# Video: Finding the Absolute Maximum and Minimum Values of a Piecewise Function in a Given Interval

In the interval [−1, 2], determine the absolute maximum and minimum values of the function 𝑓(𝑥) = 4𝑥² + 3𝑥 − 7 if 𝑥 ≤ 1 and 𝑓(𝑥) = 6𝑥 − 5 if 𝑥 > 1, and round them to the nearest hundredth.

03:15

### Video Transcript

In the closed interval negative one to two, determine the absolute maximum and minimum values of the function 𝑓 of 𝑥 equals four 𝑥 squared plus three 𝑥 minus seven if 𝑥 is less than or equal to one, six 𝑥 minus five if 𝑥 is greater than one. And round them to the nearest hundredth.

In order to find absolute maximum and minimum values of a function, we need to consider a couple of things. We need to look for any critical points of the function. Remember, these are points where the first derivative is equal to zero. A critical point can indicate a relative maximum and a relative minimum. And these of course could also be absolute extrema. We also need to consider the end points of the function.

So what we’re going to do is begin by finding the first derivative of our function. Now, our function is piecewise. So we’re going to differentiate each expression with respect to 𝑥. Let’s begin with the expression four 𝑥 squared plus three 𝑥 minus seven. The derivative of four 𝑥 squared with respect to 𝑥 is two times four 𝑥, which is eight 𝑥. The derivative of three 𝑥 is three. And the derivative of negative seven is zero. And that’s for values of 𝑥 less than or equal to one.

Next, we differentiate six 𝑥 minus five with respect to 𝑥. Well, the derivative of six 𝑥 minus five is simply six. So we see that the first derivative is either equal to 𝑥 plus three if 𝑥 is less than or equal to one or six if 𝑥 is greater than one. And actually, if we look carefully, we see that the expression six cannot be equal to zero for any values of 𝑥. This indicates to us there are no critical points in this part of the function. But we will set eight 𝑥 plus three equal to zero and solve for 𝑥. By subtracting three from both sides and then dividing through by eight, we find that 𝑥 equals negative three-eighths. So we have a critical point when 𝑥 is equal to negative three-eighths.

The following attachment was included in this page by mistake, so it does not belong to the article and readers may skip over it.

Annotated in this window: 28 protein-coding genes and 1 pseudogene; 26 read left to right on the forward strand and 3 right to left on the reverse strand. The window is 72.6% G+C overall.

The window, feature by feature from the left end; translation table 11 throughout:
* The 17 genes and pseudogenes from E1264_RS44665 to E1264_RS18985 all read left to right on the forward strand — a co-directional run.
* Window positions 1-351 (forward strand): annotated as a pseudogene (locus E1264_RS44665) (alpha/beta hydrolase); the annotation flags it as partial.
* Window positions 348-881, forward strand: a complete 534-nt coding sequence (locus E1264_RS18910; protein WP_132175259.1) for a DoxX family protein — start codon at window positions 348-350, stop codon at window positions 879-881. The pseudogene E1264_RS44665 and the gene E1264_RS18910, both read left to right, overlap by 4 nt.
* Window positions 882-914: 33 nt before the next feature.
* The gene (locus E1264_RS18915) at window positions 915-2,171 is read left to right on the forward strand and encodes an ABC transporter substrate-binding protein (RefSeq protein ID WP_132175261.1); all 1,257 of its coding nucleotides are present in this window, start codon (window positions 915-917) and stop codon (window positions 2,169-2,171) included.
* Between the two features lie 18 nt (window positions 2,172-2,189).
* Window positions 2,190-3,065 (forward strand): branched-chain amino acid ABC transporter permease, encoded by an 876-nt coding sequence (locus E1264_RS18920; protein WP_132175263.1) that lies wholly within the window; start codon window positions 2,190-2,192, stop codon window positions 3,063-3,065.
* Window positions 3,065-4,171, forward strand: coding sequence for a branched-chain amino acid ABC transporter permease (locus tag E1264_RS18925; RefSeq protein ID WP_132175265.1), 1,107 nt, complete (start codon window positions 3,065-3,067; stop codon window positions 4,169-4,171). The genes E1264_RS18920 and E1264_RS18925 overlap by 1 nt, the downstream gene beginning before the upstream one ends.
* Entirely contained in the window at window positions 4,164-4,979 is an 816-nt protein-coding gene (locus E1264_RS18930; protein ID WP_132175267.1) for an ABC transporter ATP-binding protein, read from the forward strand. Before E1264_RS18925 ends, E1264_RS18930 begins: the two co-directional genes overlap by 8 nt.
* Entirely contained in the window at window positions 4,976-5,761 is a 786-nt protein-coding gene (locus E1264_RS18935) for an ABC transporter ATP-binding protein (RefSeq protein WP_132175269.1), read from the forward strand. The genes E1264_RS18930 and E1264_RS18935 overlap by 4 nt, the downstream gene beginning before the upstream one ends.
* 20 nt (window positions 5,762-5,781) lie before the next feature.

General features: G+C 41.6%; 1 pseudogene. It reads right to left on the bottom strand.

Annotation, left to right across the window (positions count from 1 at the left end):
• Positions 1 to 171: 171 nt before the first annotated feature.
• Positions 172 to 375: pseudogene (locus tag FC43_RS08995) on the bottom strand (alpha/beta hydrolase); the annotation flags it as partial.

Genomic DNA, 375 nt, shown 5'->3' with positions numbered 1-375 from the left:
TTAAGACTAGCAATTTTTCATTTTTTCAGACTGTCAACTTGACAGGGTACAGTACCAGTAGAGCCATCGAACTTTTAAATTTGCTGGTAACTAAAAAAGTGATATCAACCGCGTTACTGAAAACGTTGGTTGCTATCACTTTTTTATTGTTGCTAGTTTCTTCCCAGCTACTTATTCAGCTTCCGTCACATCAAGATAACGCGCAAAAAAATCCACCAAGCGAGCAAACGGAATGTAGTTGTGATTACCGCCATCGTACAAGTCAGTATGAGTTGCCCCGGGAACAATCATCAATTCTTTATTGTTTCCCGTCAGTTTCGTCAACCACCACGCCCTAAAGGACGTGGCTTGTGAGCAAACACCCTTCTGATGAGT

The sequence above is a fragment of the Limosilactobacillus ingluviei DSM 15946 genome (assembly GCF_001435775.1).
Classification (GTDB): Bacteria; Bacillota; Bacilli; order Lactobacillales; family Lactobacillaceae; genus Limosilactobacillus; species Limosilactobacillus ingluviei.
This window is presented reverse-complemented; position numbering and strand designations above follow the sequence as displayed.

So we’re going to do a number of things. We’re going to evaluate the function at this critical point. That’s 𝑓 of negative three-eighths. We’ll evaluate it at the lower and upper end of our interval. That’s 𝑓 of negative one and 𝑓 of two. And we’ll evaluate it here when 𝑥 is equal to one. This is the end point of each bit of the function. Now, when 𝑥 is equal to negative three-eighths, it is indeed less than or equal to one. So we use the first bit of our function to evaluate 𝑓 of negative three-eighths. It’s four times negative three eighths squared plus three times negative three-eighths minus seven. That’s negative 7.5625.

When 𝑥 is equal to negative one, we use the same bit of the function. So we get four times negative one squared plus three times negative one minus seven, which is negative six. Now, negative six is greater than negative 7.5625. So when 𝑥 is equal to negative one, we absolutely can’t have an absolute minimum. But we could still have an absolute maximum. We’re now going to test 𝑓 of two. When 𝑥 is equal to two, this is obviously greater than one. So we’re going to use the second part of our function. That’s six times two minus five, which is equal to seven.

Finally, we just need to check when 𝑥 is equal to one. We go back to the first part of our function because this is defined for values of 𝑥 less than or equal to one. We get four times one squared plus three times one minus seven, which is equal to zero. Well, if we look carefully, we see that the smallest value we have over our interval is negative 7.5625. And the largest value we get is seven. We round negative 7.5625 correct to the nearest hundredth.

And we find that the absolute maximum value of our function is seven. And the absolute minimum is negative 7.56.